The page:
Jerry Brown (D)
SACRAMENTO, Calif. (Legal Newsline) - California Attorney General Jerry Brown announced Wednesday that a coalition of 18 states and cities won a reversal of the Bush administrations air pollution standards.
"This dangerous air pollution causes thousands of premature deaths each year," Brown said. "Yet the Bush administration callously ignored the facts and put forward a standard justified by nothing more than junk science.Today, the D.C. Circuit Court cleared the way for the Obama administration to right this wrong."
The U.S. Court of Appeals in Washington sided with the coalition, ruling that the Environmental Protection Agency, during President George W. Bush's administration, acted illegally in issuing weak air pollution standards for soot. The court sent the issue back to the EPA under the Obama administration, ordering it to issue new tougher air-pollution standards.
Fine soot pollution from diesel vehicles and power plants is most prevalent in urban areas. Health reports claim fine soot can lodge deep in the lungs causing many health issues. The court ruled that the Bush administration did not take into account the sensitivity to air pollution of children, senior citizens and those with breathing and health concerns related to fine soot pollution.
The states, cities and other state agencies joining in the challenge that led to today's victory are: California, Connecticut, Delaware, Illinois, Maine, New Hampshire, New Jersey, New Mexico, New York, Oregon, the Pennsylvania Department of Environmental Protection, Rhode Island, Vermont, the District of Columbia and the South Coast Air Quality Management District. The States of Arizona, Maryland and Massachusetts also joined as friends of the court.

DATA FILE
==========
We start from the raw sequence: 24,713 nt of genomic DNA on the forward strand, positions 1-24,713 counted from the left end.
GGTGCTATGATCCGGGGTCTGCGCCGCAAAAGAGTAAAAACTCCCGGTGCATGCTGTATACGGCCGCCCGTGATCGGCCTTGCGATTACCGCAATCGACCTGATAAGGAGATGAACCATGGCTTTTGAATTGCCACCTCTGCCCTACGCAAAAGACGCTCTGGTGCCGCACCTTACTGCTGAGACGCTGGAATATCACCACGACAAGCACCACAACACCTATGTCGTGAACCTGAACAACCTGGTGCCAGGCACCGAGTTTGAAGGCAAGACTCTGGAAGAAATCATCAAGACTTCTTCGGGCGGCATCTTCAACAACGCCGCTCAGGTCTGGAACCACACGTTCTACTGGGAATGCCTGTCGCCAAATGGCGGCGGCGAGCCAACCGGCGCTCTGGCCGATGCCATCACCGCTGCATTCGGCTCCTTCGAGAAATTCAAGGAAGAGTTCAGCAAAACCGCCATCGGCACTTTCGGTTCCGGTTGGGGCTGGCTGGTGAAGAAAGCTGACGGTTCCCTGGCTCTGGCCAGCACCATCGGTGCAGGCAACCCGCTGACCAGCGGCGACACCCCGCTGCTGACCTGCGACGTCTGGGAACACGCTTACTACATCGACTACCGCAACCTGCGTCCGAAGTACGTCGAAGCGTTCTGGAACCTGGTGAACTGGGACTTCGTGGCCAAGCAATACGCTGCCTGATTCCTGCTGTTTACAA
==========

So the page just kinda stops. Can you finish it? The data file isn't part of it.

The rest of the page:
This ruling is the latest in California's ongoing clash with the federal government over environmental standards. But it's also the latest that could bring immediate change now that the Obama administration, which is far more aligned with California than the previous administration, is in place.
In January, President Barack Obama directed the EPA to reconsider California's Clean Air Act waiver, which the state requested to remove the federal obstruction of its implementation of progressive global warming legislation.
At that time Brown called the move a historic first.
"(This) dramatic announcement by President Obama marks the first time that an American President has taken decisive action to deal with global warming," Brown said. "California welcomes President Obama's commitment to make cars cleaner, more efficient, and less dependent on foreign oil. What a difference from the dangerous paralysis of the Bush years."